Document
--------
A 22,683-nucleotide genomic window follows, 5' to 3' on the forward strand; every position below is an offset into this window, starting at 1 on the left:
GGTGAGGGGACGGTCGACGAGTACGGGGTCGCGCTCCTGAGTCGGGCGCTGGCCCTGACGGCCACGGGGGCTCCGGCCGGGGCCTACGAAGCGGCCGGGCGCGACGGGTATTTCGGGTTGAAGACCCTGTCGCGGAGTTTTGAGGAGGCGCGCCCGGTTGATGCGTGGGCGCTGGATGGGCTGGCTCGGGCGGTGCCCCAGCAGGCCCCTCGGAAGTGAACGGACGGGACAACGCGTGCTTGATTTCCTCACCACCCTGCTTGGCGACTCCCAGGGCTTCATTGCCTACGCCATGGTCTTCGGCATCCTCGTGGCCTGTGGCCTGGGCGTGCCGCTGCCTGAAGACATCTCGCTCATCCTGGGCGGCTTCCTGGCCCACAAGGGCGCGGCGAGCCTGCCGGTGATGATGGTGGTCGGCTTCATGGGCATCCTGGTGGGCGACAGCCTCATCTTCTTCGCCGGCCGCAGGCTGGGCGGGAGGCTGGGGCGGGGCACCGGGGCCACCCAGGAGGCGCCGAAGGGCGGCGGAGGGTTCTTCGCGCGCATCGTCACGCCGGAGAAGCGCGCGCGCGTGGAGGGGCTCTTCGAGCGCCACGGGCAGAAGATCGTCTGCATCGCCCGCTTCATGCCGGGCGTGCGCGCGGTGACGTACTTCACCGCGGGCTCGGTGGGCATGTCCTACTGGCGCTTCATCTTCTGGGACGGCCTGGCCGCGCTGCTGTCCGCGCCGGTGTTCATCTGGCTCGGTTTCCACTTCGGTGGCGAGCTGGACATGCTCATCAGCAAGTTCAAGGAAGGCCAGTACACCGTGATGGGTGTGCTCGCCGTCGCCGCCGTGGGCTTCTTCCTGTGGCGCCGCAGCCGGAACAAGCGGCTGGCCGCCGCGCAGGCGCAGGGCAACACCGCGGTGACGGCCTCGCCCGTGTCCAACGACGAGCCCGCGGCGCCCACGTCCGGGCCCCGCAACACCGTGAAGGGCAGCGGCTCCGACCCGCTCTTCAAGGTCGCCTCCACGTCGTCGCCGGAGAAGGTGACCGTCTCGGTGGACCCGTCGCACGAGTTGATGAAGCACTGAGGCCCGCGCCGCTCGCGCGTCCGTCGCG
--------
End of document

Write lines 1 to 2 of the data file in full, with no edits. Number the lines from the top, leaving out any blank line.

A 22,683-nucleotide genomic window follows, 5' to 3' on the forward strand; every position below is an offset into this window, starting at 1 on the left:
GGTGAGGGGACGGTCGACGAGTACGGGGTCGCGCTCCTGAGTCGGGCGCTGGCCCTGACGGCCACGGGGGCTCCGGCCGGGGCCTACGAAGCGGCCGGGCGCGACGGGTATTTCGGGTTGAAGACCCTGTCGCGGAGTTTTGAGGAGGCGCGCCCGGTTGATGCGTGGGCGCTGGATGGGCTGGCTCGGGCGGTGCCCCAGCAGGCCCCTCGGAAGTGAACGGACGGGACAACGCGTGCTTGATTTCCTCACCACCCTGCTTGGCGACTCCCAGGGCTTCATTGCCTACGCCATGGTCTTCGGCATCCTCGTGGCCTGTGGCCTGGGCGTGCCGCTGCCTGAAGACATCTCGCTCATCCTGGGCGGCTTCCTGGCCCACAAGGGCGCGGCGAGCCTGCCGGTGATGATGGTGGTCGGCTTCATGGGCATCCTGGTGGGCGACAGCCTCATCTTCTTCGCCGGCCGCAGGCTGGGCGGGAGGCTGGGGCGGGGCACCGGGGCCACCCAGGAGGCGCCGAAGGGCGGCGGAGGGTTCTTCGCGCGCATCGTCACGCCGGAGAAGCGCGCGCGCGTGGAGGGGCTCTTCGAGCGCCACGGGCAGAAGATCGTCTGCATCGCCCGCTTCATGCCGGGCGTGCGCGCGGTGACGTACTTCACCGCGGGCTCGGTGGGCATGTCCTACTGGCGCTTCATCTTCTGGGACGGCCTGGCCGCGCTGCTGTCCGCGCCGGTGTTCATCTGGCTCGGTTTCCACTTCGGTGGCGAGCTGGACATGCTCATCAGCAAGTTCAAGGAAGGCCAGTACACCGTGATGGGTGTGCTCGCCGTCGCCGCCGTGGGCTTCTTCCTGTGGCGCCGCAGCCGGAACAAGCGGCTGGCCGCCGCGCAGGCGCAGGGCAACACCGCGGTGACGGCCTCGCCCGTGTCCAACGACGAGCCCGCGGCGCCCACGTCCGGGCCCCGCAACACCGTGAAGGGCAGCGGCTCCGACCCGCTCTTCAAGGTCGCCTCCACGTCGTCGCCGGAGAAGGTGACCGTCTCGGTGGACCCGTCGCACGAGTTGATGAAGCACTGAGGCCCGCGCCGCTCGCGCGTCCGTCGCG